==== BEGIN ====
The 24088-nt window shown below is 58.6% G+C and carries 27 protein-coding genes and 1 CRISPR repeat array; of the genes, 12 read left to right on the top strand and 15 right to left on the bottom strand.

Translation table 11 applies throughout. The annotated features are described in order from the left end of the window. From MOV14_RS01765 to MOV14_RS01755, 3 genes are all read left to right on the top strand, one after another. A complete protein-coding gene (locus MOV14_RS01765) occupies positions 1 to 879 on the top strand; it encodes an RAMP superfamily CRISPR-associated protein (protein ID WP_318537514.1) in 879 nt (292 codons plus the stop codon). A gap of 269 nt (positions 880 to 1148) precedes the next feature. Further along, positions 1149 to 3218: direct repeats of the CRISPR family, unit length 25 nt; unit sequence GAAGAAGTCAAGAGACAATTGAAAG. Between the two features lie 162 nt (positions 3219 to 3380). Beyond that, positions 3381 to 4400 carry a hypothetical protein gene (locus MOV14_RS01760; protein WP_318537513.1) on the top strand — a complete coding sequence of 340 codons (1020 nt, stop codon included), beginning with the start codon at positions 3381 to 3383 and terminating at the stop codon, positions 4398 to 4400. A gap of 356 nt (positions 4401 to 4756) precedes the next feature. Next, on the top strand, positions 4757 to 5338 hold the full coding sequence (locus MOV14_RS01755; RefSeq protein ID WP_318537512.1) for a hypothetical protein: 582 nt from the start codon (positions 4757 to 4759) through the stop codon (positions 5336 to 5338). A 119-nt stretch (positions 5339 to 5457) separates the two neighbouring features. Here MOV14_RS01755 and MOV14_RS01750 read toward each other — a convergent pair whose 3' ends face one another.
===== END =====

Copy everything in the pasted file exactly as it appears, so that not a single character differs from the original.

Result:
The 24088-nt window shown below is 58.6% G+C and carries 27 protein-coding genes and 1 CRISPR repeat array; of the genes, 12 read left to right on the top strand and 15 right to left on the bottom strand.

Translation table 11 applies throughout. The annotated features are described in order from the left end of the window. From MOV14_RS01765 to MOV14_RS01755, 3 genes are all read left to right on the top strand, one after another. A complete protein-coding gene (locus MOV14_RS01765) occupies positions 1 to 879 on the top strand; it encodes an RAMP superfamily CRISPR-associated protein (protein ID WP_318537514.1) in 879 nt (292 codons plus the stop codon). A gap of 269 nt (positions 880 to 1148) precedes the next feature. Further along, positions 1149 to 3218: direct repeats of the CRISPR family, unit length 25 nt; unit sequence GAAGAAGTCAAGAGACAATTGAAAG. Between the two features lie 162 nt (positions 3219 to 3380). Beyond that, positions 3381 to 4400 carry a hypothetical protein gene (locus MOV14_RS01760; protein WP_318537513.1) on the top strand — a complete coding sequence of 340 codons (1020 nt, stop codon included), beginning with the start codon at positions 3381 to 3383 and terminating at the stop codon, positions 4398 to 4400. A gap of 356 nt (positions 4401 to 4756) precedes the next feature. Next, on the top strand, positions 4757 to 5338 hold the full coding sequence (locus MOV14_RS01755; RefSeq protein ID WP_318537512.1) for a hypothetical protein: 582 nt from the start codon (positions 4757 to 4759) through the stop codon (positions 5336 to 5338). A 119-nt stretch (positions 5339 to 5457) separates the two neighbouring features. Here MOV14_RS01755 and MOV14_RS01750 read toward each other — a convergent pair whose 3' ends face one another.